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Concept maps

Concept maps
childcare
english for young learners
Ufmg
Reinildes Dias

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Group01 conceptmaps Group01 conceptmaps Presentation Transcript

  • CONCEPT MAPPING FOR PLANNING AND INSTRUCTION IN A CHILDCARE SETTING Janice Hunter, Stephanie Wehry, & Bronwyn McLemore
  • Presentation by Adriana Couto, Ana Gabriela, Amanda, Leo FALE – UFMG - 2011
  • Introduction
    • In this study concept mapping was used to combat the rise in childhood obesity/overweight through prevention, intervention, and community outreach activities.
    • Tasks:
      • Assessment 1 was an expressive vocabulary measure using pictures related to being healthy as items.
      • Assessment 2 used an open-ended question (without visual prompts) asking children to express what they knew about being healthy.
      • Assessment 3 was the same open-ended question used in Assessment 2, but the child was provided a visual prompt, the class concept map.
  • TEACHER TRAINING
    • Institute staff provided a training session for the childcare teachers to acquaint them with the procedures for creating concept maps.
    • Sample concept maps were shared and discussed with the teachers.
    • Relevant pictures were provided to facilitate the construction of class concept maps.  
  • PROCESS
    • The process of constructing concept maps involved showing video clips of:
      • a teacher engaging young children in conversations: a focus question and pictures.
      • a teacher using post-it notes to capture the concepts named by the children.
    •   Institute staff was on site to assist with this process.
    • The basic strands of the concept map with relevant pictures were enlarged to facilitate class discussions
  • COMPONENTS OF THE CURRICULUM
    • The core curriculum: Color Me Healthy
    • Number of lessons: Color Me Healthy consists of 14 lessons
    • Aims: To make children aware of the importance of diet and exercise in maintaining a healthy weight.
    • Extra Materials: Relevant and appropriate nonfiction books; lesson extensions to accompany the Color Me Healthy curriculum; DVDs.
    • Implementation: at an urban childcare center in January 2009 with the teacher training component.
  • ASSESSMENT
    • The project director provided on-site assistance by attending teacher’s meetings with the center’s director.
    • The project director conducted assessment as follows:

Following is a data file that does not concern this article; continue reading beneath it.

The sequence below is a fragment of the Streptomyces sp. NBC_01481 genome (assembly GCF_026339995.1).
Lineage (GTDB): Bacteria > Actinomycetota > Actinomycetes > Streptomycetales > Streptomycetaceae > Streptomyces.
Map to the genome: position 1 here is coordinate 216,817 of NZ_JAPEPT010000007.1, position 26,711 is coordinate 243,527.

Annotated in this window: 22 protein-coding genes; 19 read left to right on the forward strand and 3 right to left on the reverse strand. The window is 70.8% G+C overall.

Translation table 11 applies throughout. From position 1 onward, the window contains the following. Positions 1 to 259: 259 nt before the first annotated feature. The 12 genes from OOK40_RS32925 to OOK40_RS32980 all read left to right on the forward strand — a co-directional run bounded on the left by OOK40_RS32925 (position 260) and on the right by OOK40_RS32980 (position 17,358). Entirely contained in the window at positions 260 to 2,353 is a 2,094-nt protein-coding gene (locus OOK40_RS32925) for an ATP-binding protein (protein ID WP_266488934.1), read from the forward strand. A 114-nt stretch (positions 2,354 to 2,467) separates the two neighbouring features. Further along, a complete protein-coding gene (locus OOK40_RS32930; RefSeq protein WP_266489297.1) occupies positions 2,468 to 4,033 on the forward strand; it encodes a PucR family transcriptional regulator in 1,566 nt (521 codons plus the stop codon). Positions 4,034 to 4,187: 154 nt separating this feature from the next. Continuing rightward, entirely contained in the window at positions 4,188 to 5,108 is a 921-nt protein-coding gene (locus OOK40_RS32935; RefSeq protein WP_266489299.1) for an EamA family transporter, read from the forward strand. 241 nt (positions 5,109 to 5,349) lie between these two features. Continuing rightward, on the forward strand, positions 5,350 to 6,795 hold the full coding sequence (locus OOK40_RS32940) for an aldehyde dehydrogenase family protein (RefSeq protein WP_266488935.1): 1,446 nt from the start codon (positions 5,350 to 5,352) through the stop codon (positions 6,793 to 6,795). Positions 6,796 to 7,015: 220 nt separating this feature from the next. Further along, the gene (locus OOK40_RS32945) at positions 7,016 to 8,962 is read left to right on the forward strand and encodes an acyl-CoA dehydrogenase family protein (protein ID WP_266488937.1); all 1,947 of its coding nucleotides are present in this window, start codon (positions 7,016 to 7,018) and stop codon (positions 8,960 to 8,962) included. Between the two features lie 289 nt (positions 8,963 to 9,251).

• Assessment 1 (late February and early March)
      • Assessment 2 (mid June)
      • Assessment 3 (late June)
  • Steps
    • Assessment 1:
    • Children were given pictures of children engaged in various activities as well as pictures of food and medicine.
    • The prompt for them to tell what they new about the pictures was:
    • “ Tell me what you know about being healthy.”
  • Steps
    • Assessment 2
    • Children were not provided any pictures to stimulate their thinking.
    • Their prompt was the following:
    • “ Think about the pictures and books the teacher has read and discussed about being healthy. Tell me what you know about being healthy.”
    • Goal: This assessment was designed to examine connections children were able to make about the concepts that had been taught without pictures to prompt their thinking.
  •  
  • Steps
    • Assessement 3
    • The children were provided the class concept map and the prompt:
    • “ This is the chart the teacher used in class about being a healthy boy/girl. The question over here is “What do you know about being a healthy boy/girl?”,
    • “ What do you do to be healthy?”
        • * Assessment 3 scores were used to compare the children’s concept connections with and without the concept map to stimulate their thinking.
  •  
  •  
  • RESULTS
    • Individual children were interviewed by researchers and their responses were transcribed. Afterwards concept maps were created based on the transcripts.
  • Results
  • Results
    • “ Is there a difference between the Assessment 2 and scores for 3-year-olds and 4-year-olds?”
      • The children’s Assessment 1 ability to describe pictures did not predict their ability to recall information and form propositions without the aid of visual clues.
    • “ Is the Assessment 1 score predictive of Assessment 3 score?”
      • The straight-forward interpretation of the results is that every word identified at Assessment 1 predicts a 1.27 increase in the Assessment 3 score.
  • Final Considerations
    • The children were free to talk about all of the conceptual connections they made about being healthy.
    • Through this implementation, the utility of concept maps to capture children’s thinking was evident.
    • Concept mapping has been used to help the teachers plan the instruction and focus on the importance of using advance organizers to facilitate young children’s knowledge acquisition in science and to enable the children to make connections among the concepts being taught and to assess their understandings